There is a sidewalk poet in my hood.
I live in the Stevens Square neighborhood of South Minneapolis. On my walks there and in bordering Whittier neighborhood I find pieces of his mind—it surely is a man—underfoot. And it must be an older guy, because he writes in white cursive. Cursive, that disappearing, expressive, personal art that many kids don’t learn any more.
You could dismiss these emblems as graffiti, but this artist doesn’t spray, and the style isn’t in-your-face. He works thoughtfully, with a can of paint, dripping or brushing onto the pavement. The paint has texture, and it’s durable, not ephemeral; some emblems have been around for a year. And unlike most graffiti I’m familiar with, the words are more important than the style. Most are phrases, just two or three words, that have an easy, ironic tone: “sunny green skies,” “maybe trust,” “shadow’s shadow.” The phrases aren’t obscene, though some are a little off-color. They suggest transience, rootlessness, fleeting relationships. The placement of the emblems seems to be random, with the poet choosing at most one street on a block.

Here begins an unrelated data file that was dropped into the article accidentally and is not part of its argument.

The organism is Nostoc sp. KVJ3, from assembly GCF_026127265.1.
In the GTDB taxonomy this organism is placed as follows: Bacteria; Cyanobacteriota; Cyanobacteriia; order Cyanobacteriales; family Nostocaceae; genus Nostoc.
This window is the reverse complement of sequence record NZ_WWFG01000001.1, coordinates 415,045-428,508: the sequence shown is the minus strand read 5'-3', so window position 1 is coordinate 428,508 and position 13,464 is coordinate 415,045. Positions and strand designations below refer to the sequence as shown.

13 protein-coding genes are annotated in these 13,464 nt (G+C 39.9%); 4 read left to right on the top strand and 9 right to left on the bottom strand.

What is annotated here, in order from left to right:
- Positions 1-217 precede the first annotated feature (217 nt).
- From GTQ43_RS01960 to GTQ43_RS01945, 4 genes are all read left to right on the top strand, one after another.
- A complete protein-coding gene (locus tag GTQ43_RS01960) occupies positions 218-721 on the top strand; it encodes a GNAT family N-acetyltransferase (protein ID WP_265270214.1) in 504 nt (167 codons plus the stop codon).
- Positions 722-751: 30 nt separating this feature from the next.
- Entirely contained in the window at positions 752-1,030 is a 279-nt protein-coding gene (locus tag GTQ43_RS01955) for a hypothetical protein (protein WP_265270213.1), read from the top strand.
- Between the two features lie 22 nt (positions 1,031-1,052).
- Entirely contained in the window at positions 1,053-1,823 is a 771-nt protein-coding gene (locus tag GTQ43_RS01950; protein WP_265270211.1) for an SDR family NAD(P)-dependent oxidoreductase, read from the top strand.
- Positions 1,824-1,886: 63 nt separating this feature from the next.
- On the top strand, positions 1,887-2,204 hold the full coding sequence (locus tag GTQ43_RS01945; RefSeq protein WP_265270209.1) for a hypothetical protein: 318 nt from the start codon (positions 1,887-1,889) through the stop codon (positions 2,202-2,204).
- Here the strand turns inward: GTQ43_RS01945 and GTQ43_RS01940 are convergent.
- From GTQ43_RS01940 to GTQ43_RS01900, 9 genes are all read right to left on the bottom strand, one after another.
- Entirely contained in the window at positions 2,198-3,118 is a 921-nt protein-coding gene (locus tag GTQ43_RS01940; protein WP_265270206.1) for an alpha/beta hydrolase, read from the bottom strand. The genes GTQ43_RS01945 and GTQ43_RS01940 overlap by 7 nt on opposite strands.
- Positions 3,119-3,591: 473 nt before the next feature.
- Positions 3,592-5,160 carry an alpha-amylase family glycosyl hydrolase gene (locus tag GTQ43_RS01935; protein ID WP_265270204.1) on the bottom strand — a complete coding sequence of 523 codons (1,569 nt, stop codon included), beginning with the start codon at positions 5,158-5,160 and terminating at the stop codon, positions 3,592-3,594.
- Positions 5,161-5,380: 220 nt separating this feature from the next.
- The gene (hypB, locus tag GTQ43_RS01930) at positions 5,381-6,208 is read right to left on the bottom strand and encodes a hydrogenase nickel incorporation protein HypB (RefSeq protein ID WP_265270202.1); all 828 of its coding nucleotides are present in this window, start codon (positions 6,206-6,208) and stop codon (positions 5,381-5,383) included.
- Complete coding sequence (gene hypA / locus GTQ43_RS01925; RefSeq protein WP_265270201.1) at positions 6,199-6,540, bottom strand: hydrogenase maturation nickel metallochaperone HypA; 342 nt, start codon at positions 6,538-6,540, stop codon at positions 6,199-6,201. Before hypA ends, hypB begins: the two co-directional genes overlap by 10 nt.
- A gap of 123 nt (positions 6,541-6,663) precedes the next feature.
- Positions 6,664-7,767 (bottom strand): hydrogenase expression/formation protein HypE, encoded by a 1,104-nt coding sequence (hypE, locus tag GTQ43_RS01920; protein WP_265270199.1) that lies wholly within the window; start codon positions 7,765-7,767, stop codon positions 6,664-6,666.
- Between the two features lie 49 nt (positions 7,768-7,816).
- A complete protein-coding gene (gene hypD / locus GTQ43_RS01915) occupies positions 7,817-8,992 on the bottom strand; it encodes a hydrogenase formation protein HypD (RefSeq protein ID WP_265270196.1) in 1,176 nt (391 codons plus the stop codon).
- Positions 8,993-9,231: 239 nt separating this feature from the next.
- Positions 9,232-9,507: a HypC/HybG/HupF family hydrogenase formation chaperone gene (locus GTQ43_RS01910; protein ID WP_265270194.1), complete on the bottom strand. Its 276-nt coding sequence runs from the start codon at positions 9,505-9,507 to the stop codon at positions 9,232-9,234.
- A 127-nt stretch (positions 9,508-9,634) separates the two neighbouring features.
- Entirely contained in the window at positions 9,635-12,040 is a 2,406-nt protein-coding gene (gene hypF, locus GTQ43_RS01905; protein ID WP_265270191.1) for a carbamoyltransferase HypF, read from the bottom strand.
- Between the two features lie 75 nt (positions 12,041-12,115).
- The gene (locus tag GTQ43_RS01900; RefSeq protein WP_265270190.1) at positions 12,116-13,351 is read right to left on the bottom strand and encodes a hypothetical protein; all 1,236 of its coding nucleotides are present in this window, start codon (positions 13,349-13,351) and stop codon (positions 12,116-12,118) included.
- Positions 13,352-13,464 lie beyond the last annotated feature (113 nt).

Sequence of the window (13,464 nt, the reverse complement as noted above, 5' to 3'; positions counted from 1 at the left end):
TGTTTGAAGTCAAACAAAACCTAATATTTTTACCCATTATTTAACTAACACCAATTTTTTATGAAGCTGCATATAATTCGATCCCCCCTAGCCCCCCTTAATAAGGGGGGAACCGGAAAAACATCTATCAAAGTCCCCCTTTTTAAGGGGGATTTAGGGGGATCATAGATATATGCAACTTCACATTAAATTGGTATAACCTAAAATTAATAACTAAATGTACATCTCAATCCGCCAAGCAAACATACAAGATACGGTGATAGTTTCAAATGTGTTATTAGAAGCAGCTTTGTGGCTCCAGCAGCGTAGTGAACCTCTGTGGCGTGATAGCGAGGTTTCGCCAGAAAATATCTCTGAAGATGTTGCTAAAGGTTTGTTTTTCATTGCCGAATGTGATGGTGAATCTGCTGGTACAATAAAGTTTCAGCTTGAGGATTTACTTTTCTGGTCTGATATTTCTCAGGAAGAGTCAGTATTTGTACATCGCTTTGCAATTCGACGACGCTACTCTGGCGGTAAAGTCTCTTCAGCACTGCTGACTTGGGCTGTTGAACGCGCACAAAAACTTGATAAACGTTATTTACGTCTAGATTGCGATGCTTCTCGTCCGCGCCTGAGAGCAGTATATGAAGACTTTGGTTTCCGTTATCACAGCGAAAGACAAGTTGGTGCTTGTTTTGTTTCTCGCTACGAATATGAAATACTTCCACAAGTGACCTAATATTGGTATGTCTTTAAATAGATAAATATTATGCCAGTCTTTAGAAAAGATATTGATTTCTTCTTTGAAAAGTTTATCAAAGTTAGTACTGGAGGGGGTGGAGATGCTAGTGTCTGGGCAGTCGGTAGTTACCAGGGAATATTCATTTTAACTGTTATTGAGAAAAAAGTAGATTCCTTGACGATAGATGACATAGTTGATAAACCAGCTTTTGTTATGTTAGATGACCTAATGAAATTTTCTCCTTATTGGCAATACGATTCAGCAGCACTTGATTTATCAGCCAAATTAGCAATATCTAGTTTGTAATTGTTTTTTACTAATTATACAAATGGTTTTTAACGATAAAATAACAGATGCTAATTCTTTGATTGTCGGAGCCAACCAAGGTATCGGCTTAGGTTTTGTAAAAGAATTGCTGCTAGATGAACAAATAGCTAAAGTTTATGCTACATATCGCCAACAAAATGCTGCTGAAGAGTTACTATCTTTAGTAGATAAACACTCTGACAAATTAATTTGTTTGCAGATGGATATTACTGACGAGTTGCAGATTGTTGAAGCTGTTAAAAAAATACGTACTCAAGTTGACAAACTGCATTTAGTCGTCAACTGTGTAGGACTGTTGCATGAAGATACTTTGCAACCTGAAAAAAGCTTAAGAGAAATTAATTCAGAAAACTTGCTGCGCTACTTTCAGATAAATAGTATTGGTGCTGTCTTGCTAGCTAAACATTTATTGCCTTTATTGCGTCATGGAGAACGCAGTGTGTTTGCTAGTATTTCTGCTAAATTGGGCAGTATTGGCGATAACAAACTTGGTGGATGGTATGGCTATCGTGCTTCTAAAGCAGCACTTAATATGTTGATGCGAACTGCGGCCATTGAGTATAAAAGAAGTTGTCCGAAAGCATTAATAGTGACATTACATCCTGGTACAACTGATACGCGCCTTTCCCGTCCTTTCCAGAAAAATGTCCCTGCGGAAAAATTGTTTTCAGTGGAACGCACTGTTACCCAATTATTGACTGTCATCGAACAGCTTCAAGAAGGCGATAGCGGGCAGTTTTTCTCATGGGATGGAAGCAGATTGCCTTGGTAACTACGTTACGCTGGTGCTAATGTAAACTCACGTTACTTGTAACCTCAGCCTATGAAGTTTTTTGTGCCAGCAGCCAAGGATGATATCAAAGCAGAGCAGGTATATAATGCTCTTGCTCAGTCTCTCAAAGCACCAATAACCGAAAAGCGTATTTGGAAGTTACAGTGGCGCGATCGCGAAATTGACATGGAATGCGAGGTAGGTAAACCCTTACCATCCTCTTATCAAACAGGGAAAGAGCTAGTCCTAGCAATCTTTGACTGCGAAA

I don’t share all of the sentiments, or the POV. But I rather like the experience of discovering a thought underfoot as I walk. I only wish the emblems were part of a whole. For a while, I thought if I assembled them, they would make a poem, or at least something with a larger meaning.
(Apologies to Wordsworth)